As of 2018, Western Europe was one of the three largest markets in the world (EUR1002 bn), after North America (EUR1201bn) but (still) ahead of Asia (ex Japan) (EUR 871bn), in total premium terms. Western Europe, however, boasts the highest penetration rate (6.5% in 2018).
Figure 4: Insurance markets in Western Europe
In 2018, premium income in Western Europe grew by +2.1% on a year-on-year basis, a slight increase from the +1.9% growth of the previous year. Our projections for 2018 suggest that p&c growth in Western Europe picked up from +1.9% in 2017 to +3.1% in 2018, the fastest increase since 2003. The life insurance market, on the other hand, slowed to +1.7% (from +1.9% in 2017), mainly due to the contractions of premium incomes in markets like Austria (-3.2%), France (-0.2%), the Netherlands (-4.6%) and Spain (-1.6%).
As a consequence, life insurance penetration in the region has dramatically declined, from 5.6% back in 2007, just before the Great Financial Crisis, to 4.4% in 2018. (Penetration in p&c remained more or less the same: 2.1% vs 2.3% before the crisis.) Against the backdrop of the unrelenting demographic change, which leaves no doubt about the necessity of private provision, this sharp decline is disturbing. Long-term savings efforts are obviously decreasing. The severe economic crisis in many European countries is certainly one reason for this. The European Central Bank's low-interest policy also plays an inglorious role here. But waiting for the ECB to change course and interest rates to rise again is no longer an option. The younger generation will be much more dependent on private reserves in their old age than the current generation of pensioners. They have to save – now. The key is to adapt savings behaviors – accepting more risks – as well as savings products – offering less guarantees – to the new realities. Life insurance has to release itself from its over-dependence on interest rates.
Life insurance, however, still makes up 67% of the total premium income in Western Europe , amounting to EUR674bn. The business line plays an important role in social security systems in many but not all European countries. Therefore, insurance penetration differs significantly: from a high 7.1% in the UK or 6.2% in Denmark to 1.5% in Austria or a mere 1% in Greece. Furthermore, as revenues of life insurance are often driven by bancassurance strategies and legislative changes, volatility is high. A case in point are the rollercoaster-like developments in Italy – where growth rates changed between +49% and -18% over the last decade – or Sweden (between +18% and -12%).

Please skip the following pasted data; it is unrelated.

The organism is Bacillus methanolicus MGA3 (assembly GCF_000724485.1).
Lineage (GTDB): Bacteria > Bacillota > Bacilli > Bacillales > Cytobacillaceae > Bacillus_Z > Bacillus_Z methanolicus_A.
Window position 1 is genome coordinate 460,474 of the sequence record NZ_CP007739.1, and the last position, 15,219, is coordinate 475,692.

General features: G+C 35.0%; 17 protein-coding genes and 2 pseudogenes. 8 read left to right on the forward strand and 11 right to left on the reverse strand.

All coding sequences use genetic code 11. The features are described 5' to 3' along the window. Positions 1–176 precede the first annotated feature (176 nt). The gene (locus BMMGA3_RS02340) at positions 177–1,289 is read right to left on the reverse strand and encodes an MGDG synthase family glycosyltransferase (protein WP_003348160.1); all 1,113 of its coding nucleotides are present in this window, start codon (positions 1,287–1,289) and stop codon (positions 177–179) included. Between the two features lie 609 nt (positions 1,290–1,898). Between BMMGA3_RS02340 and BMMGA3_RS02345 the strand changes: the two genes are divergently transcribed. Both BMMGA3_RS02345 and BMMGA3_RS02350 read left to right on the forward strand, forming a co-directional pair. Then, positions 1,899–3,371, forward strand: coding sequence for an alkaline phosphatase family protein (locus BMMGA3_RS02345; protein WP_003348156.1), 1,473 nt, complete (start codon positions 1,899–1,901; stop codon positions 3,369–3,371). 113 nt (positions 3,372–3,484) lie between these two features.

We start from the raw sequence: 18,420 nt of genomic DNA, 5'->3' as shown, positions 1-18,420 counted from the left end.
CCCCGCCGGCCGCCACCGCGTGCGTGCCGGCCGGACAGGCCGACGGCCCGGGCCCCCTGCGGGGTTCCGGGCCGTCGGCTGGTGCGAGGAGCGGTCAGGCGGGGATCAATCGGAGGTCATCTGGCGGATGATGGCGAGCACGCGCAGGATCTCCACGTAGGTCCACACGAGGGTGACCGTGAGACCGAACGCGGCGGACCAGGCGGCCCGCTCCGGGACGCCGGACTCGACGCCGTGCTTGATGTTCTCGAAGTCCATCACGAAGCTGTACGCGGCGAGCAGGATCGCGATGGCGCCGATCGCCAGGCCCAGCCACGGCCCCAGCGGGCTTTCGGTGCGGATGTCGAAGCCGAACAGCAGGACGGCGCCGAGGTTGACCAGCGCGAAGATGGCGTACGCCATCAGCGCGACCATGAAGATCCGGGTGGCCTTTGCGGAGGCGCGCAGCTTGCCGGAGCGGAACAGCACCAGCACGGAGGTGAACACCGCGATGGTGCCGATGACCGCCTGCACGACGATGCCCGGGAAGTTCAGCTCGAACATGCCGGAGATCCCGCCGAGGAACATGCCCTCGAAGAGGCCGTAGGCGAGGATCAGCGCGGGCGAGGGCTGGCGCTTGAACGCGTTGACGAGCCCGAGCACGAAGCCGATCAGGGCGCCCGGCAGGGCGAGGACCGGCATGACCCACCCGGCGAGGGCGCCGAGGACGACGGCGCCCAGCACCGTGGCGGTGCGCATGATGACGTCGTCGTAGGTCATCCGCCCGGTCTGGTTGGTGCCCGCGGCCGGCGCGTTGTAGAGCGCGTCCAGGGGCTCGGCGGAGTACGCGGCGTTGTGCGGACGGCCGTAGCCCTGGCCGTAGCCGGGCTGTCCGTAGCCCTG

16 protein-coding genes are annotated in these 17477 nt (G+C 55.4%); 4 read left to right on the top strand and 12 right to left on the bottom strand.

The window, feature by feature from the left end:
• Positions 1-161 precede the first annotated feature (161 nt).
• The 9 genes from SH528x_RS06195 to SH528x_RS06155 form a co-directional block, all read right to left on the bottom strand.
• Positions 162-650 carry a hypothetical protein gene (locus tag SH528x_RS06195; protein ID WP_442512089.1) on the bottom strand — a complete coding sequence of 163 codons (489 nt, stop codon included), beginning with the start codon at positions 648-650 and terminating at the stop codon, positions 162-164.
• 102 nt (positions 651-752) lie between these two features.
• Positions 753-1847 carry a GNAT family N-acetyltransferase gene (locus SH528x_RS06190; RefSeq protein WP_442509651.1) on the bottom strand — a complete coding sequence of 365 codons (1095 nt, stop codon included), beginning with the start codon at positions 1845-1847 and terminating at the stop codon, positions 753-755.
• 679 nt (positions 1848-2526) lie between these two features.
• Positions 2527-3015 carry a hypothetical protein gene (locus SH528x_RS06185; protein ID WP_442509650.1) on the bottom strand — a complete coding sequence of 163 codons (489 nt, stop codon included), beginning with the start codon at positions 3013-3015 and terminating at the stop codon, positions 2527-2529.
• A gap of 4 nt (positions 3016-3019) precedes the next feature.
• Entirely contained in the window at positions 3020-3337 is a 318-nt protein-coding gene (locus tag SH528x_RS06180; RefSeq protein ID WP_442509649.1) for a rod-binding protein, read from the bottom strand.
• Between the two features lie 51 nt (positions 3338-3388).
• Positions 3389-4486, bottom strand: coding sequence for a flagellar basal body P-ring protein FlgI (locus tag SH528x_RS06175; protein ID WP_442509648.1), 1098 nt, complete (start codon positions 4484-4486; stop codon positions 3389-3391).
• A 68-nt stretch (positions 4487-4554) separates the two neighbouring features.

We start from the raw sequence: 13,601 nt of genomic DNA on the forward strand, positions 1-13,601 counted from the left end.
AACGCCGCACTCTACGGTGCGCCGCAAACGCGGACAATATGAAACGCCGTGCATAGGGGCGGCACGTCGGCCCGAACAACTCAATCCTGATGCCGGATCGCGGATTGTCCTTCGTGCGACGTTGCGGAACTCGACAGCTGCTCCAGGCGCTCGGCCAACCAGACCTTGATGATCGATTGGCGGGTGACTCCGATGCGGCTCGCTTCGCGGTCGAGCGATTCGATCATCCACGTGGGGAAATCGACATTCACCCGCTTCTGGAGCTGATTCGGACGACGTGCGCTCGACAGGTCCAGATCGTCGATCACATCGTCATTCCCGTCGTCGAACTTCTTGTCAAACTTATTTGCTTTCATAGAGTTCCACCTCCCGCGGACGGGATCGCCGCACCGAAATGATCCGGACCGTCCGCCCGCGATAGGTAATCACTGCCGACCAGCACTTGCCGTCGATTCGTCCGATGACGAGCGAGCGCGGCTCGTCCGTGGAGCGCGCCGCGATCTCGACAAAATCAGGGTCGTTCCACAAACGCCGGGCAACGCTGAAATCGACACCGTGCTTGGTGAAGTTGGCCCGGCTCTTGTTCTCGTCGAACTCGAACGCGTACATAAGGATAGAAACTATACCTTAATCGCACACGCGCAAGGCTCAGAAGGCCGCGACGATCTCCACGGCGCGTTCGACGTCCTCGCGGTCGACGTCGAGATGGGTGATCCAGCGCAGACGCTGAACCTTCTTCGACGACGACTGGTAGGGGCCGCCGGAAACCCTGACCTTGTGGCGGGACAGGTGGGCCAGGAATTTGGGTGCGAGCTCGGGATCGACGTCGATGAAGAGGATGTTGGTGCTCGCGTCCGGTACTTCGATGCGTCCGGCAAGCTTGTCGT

The greatest total premium growth in the region in 2018 was observed in Portugal at +9.9% year-on-year. Life insurance in Portugal grew by +14.5%, mainly due to the income from retirement products, which have increased their weight in the life market to up to 45% of life insurance products, according to ASF. The four biggest insurance markets in the region – the UK, France, Germany and Italy – showed more modest growth, with the German market achieving the highest rate: +2.2%. This was mainly driven by a healthy +3.4% increase in the p&c segment; the life business grew only by +1.3%, recovering slightly from three years of negative growth. The British market clocked growth of +2.1% and the Italian one of +1.9%; growth in France was even more subdued (+1.1%).
Regarding insurance density (premiums per capita) and penetration, however, Germany lags behind the others. In 2018, insurance density stood at EUR1925 in Germany (against a regional average of EUR2395) and penetration at 4.7% (against 6.5%). In neighboring France, for example, people and companies spend EUR3102 per year on insurance and penetration is almost twice as high as in Germany (8.6%). The regional economic giant is an insurance midget.